Star Wars Rebels 2.09: “Stealth Strike” Review

Working Together

A Television Review by Akash Singh


Stealth Strike as an episode of Star Wars Rebels exhibits all of the strengths and weakness of the second season in a cumulative twenty-something minutes. Since the excellent Siege of Lothal two-parter, the season has failed to live up to that potential it set and it wasn’t just because Darth Vader and Ahsoka were involved in that hour. That helped, but the writing was sharp not just in terms of plot, but character development as well. Subsequently the character development has occasionally peaked, but largely the season has been content with overwrought explanations and simplistic dialogue that lacks all emotional heft to explain where its characters come from. The reason why Hera’s explanation of her flying worked was we saw the subsequent action of what she felt in that fighter. You could feel that exuberance and while her recollection of her wanting to fly during the Clone Wars felt a tad bit out of nowhere, it felt validated in some form. Sabine’s story was far less satisfactory, meddling about in a mediocre episode that seemed like a real waste of resources and storytelling ability. Zeb is a member of the team and that’s about it. The second season of Rebels has stood upon a precarious precipice of character development and it’s curious how it has arrived at this juncture, considering the growth that had taken place.

The episode begins well enough, with Commander Sato and Ezra being taken captive by an Imperial ship, but the logical leaps begin right there. I’m not quite sure why Ezra is alone with Commander Sato in the first place nor I am a fan of the timing in terms of how the episode visually represents the Imperial ship coming out of hyperspace. That thoroughfare of logical leaps continues, however, into a following sequence as the Ghost crew listens to Commander Sato’s transmission right before it it taken out. Kanan and Rex haven’t gotten along despite the occasional grudging respect for each other, so I’m not quite sure where Hera’s decision to send those two comes from. Sure, rescuing the commander and Ezra is a vital task for the Rebels, but it doesn’t make much sense to just send those two alone with a bit of support. But they’re off to rescue the two and in doing so, discover that there is indeed room for friendship to grow between two men who were set apart from the experiences of their united, tragic past. There’s a solid story in there and the show has been doing an overall splendid job of dropping their relationship in slight bits here and there, without it becoming as obviously overwhelming as it does here in a bombastic fashion.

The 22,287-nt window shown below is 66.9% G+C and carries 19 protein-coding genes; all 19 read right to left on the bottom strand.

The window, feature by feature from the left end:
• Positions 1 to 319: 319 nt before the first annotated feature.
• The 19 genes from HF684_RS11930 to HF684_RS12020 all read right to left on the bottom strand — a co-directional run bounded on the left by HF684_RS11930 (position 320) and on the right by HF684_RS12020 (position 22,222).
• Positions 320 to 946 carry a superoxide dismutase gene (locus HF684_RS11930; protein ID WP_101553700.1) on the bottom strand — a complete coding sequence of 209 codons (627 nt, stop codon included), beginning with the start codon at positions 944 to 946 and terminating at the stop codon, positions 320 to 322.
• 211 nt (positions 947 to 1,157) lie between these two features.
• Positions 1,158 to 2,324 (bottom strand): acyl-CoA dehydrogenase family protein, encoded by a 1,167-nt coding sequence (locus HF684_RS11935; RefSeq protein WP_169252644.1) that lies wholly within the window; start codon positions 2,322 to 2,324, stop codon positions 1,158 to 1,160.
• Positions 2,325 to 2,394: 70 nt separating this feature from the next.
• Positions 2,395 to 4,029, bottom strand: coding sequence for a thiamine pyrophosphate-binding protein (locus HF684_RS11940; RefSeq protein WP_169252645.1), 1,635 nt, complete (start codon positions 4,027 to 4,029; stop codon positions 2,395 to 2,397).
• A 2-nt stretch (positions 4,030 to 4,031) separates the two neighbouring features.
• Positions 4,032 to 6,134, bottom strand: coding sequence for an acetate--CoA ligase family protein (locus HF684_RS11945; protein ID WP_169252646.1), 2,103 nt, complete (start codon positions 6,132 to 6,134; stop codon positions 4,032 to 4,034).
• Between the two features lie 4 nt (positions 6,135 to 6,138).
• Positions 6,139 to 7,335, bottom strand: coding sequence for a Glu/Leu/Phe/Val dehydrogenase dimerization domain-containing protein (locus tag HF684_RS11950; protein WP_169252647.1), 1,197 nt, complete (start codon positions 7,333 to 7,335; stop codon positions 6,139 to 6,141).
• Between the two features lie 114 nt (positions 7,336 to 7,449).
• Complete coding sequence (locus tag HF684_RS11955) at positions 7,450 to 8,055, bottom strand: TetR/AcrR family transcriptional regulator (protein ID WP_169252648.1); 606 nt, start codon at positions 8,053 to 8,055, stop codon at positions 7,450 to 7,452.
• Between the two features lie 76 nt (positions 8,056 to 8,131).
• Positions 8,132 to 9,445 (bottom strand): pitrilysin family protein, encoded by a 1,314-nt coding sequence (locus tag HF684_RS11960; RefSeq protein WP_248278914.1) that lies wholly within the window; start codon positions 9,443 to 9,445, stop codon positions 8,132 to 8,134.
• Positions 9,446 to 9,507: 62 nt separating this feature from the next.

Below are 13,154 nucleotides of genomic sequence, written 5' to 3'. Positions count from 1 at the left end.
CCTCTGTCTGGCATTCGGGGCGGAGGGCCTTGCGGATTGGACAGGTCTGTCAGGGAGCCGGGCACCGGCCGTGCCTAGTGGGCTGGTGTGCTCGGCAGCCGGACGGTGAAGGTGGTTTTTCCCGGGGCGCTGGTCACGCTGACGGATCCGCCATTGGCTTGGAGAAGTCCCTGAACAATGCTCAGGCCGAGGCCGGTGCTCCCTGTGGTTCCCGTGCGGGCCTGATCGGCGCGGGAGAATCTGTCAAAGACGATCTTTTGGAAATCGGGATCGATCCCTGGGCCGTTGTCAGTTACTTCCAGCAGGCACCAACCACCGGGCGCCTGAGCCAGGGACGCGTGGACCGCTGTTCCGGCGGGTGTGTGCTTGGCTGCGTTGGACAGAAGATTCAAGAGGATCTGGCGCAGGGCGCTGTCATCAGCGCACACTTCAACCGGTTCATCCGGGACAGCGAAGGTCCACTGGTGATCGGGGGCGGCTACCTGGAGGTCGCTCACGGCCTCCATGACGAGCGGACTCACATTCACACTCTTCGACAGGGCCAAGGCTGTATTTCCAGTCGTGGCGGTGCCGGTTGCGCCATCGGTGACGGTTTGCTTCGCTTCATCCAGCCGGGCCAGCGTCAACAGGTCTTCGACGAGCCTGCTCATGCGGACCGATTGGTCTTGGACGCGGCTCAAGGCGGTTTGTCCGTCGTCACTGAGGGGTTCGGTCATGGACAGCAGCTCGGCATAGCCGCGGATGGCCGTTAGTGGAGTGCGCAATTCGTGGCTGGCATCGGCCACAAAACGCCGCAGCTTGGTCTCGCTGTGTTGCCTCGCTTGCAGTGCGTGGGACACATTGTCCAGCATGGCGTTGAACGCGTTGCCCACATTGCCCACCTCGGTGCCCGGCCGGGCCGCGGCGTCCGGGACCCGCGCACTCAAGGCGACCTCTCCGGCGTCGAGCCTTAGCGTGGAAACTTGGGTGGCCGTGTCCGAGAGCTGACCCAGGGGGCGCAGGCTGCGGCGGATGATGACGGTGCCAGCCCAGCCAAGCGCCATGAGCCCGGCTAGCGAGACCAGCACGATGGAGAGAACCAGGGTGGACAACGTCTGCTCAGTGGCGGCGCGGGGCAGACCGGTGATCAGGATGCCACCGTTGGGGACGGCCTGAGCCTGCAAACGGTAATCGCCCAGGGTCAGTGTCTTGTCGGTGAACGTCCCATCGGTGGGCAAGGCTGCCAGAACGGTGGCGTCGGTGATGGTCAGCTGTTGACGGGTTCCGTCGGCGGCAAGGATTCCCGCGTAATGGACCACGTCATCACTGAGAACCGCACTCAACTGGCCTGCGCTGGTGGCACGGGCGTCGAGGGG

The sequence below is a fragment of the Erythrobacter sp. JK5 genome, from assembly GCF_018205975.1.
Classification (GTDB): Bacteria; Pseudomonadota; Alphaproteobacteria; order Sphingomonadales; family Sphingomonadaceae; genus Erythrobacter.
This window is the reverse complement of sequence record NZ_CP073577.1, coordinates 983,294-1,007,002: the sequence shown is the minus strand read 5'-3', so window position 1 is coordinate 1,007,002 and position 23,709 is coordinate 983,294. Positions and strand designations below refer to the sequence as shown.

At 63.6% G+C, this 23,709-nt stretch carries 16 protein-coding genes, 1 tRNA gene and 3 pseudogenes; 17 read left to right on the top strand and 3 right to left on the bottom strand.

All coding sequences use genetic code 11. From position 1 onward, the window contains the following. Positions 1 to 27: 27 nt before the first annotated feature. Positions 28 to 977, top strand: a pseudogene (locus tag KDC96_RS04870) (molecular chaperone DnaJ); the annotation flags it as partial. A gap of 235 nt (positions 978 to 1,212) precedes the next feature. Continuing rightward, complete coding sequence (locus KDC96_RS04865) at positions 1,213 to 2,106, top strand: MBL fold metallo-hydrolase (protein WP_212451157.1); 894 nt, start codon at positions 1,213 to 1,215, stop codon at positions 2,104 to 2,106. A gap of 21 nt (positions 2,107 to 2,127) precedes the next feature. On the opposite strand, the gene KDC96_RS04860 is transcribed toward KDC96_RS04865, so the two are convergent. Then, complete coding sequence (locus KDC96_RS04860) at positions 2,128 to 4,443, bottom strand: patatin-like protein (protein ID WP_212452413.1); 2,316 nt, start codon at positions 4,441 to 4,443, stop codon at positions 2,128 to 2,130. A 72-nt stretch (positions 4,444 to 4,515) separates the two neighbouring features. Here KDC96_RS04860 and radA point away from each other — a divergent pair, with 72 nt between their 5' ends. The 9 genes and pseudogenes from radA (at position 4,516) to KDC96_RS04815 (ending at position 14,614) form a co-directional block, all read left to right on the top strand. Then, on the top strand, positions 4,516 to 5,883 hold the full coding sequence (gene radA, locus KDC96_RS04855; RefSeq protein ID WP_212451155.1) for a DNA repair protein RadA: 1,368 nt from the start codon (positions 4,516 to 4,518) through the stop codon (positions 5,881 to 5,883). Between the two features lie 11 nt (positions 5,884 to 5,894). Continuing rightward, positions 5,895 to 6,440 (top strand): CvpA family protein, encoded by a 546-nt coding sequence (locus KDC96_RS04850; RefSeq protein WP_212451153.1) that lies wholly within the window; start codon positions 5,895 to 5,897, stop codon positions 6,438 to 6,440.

Subtlety is a true virtue unfortunately not fully understood by a plethora of storytelling. There are moments when laugh out loud or overdramatic turns are necessary and or justified, but by and large trusting the audience to understand what the story is depicting largely works out in the story’s favor. Rex and Kanan being successful in their rescue of Ezra and Commander Sato wasn’t to surprising in the grand scheme of things. Certainly Ezra’s rescue at the very least was expected, but for an episode to land even on the solid side of things, there had to be certain complications. Rex’s capture through a self-sacrifice was that complication and for a moment there was a conviction that Rex would die in that corridor, the sounds of his torture blocked off by the silence of death. It would have been a poetically fitting end for Rex, having saved the life of a Jedi who had doubted his allegiance to the core of his being. Thankfully it isn’t, but that dramatic moment is another example of where subtlety ought to have triumphed over knowing. The slight changes in Kanan’s expression were enough to convey that he felt his duty to save Rex from his sacrifice and that would have been enough to carry the episode’s climax to a solid conclusion. But Kanan had to make a pronouncement that “Rex is my friend!” At least the explosion that closed out the chapter was gorgeously animated.

Great/Not So Great Moments Not Mentioned Above:

+“I would never be on their side.”

+“How is it the Empire keeps letting us steal these things?”

+“I believe it’s called ‘artistic expression’.”

+“He takes after Hera some times.”

+The gravity scene was neat

+“I’m not trying to impress you.”

+“Our loyalty was to the Republic. Not your Empire.”

+“I serve the order you put in place, Captain.”

+/- I don’t understand the writing for Chopper.



Episode Title: Stealth Strike

Written by: Matt Michnovetz

Directed by: Brad Rau

Image Courtesy: Nerdist


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